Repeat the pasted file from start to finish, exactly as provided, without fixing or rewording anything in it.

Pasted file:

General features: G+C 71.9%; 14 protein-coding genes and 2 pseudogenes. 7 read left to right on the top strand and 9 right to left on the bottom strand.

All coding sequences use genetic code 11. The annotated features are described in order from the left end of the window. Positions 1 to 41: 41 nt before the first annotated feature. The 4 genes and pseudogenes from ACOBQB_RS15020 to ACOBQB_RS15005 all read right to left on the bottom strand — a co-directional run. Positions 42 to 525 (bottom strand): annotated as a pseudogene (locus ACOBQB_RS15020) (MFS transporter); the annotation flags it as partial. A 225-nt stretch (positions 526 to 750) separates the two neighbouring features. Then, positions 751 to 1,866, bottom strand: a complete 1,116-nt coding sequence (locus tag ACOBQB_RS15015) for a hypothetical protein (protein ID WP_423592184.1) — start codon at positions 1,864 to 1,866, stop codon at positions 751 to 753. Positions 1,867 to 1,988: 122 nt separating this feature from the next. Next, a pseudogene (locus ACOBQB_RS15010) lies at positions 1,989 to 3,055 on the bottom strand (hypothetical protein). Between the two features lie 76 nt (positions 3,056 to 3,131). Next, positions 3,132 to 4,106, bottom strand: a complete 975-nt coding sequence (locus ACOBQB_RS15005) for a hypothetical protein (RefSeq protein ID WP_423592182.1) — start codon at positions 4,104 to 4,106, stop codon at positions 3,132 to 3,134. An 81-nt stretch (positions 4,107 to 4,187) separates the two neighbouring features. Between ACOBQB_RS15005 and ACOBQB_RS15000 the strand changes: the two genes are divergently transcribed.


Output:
General features: G+C 71.9%; 14 protein-coding genes and 2 pseudogenes. 7 read left to right on the top strand and 9 right to left on the bottom strand.

All coding sequences use genetic code 11. The annotated features are described in order from the left end of the window. Positions 1 to 41: 41 nt before the first annotated feature. The 4 genes and pseudogenes from ACOBQB_RS15020 to ACOBQB_RS15005 all read right to left on the bottom strand — a co-directional run. Positions 42 to 525 (bottom strand): annotated as a pseudogene (locus ACOBQB_RS15020) (MFS transporter); the annotation flags it as partial. A 225-nt stretch (positions 526 to 750) separates the two neighbouring features. Then, positions 751 to 1,866, bottom strand: a complete 1,116-nt coding sequence (locus tag ACOBQB_RS15015) for a hypothetical protein (protein ID WP_423592184.1) — start codon at positions 1,864 to 1,866, stop codon at positions 751 to 753. Positions 1,867 to 1,988: 122 nt separating this feature from the next. Next, a pseudogene (locus ACOBQB_RS15010) lies at positions 1,989 to 3,055 on the bottom strand (hypothetical protein). Between the two features lie 76 nt (positions 3,056 to 3,131). Next, positions 3,132 to 4,106, bottom strand: a complete 975-nt coding sequence (locus ACOBQB_RS15005) for a hypothetical protein (RefSeq protein ID WP_423592182.1) — start codon at positions 4,104 to 4,106, stop codon at positions 3,132 to 3,134. An 81-nt stretch (positions 4,107 to 4,187) separates the two neighbouring features. Between ACOBQB_RS15005 and ACOBQB_RS15000 the strand changes: the two genes are divergently transcribed.